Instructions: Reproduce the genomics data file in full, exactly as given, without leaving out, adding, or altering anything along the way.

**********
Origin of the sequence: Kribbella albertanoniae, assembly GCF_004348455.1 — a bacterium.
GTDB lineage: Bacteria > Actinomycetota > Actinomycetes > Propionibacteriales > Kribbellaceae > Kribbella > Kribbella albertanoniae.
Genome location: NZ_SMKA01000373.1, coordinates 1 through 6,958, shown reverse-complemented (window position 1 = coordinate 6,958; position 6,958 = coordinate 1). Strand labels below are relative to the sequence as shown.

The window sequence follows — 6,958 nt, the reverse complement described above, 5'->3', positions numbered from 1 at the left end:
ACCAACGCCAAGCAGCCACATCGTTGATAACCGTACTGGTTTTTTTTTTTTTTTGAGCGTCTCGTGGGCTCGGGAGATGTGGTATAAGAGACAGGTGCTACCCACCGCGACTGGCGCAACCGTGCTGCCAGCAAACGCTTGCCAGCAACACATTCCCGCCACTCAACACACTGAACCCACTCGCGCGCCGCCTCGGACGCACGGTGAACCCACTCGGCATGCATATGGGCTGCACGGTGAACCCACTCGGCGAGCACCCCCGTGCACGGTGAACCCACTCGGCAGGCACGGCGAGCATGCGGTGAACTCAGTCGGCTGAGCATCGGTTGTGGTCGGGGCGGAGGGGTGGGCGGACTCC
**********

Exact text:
Origin of the sequence: Kribbella albertanoniae, assembly GCF_004348455.1 — a bacterium.
GTDB lineage: Bacteria > Actinomycetota > Actinomycetes > Propionibacteriales > Kribbellaceae > Kribbella > Kribbella albertanoniae.
Genome location: NZ_SMKA01000373.1, coordinates 1 through 6,958, shown reverse-complemented (window position 1 = coordinate 6,958; position 6,958 = coordinate 1). Strand labels below are relative to the sequence as shown.

The window sequence follows — 6,958 nt, the reverse complement described above, 5'->3', positions numbered from 1 at the left end:
ACCAACGCCAAGCAGCCACATCGTTGATAACCGTACTGGTTTTTTTTTTTTTTTGAGCGTCTCGTGGGCTCGGGAGATGTGGTATAAGAGACAGGTGCTACCCACCGCGACTGGCGCAACCGTGCTGCCAGCAAACGCTTGCCAGCAACACATTCCCGCCACTCAACACACTGAACCCACTCGCGCGCCGCCTCGGACGCACGGTGAACCCACTCGGCATGCATATGGGCTGCACGGTGAACCCACTCGGCGAGCACCCCCGTGCACGGTGAACCCACTCGGCAGGCACGGCGAGCATGCGGTGAACTCAGTCGGCTGAGCATCGGTTGTGGTCGGGGCGGAGGGGTGGGCGGACTCC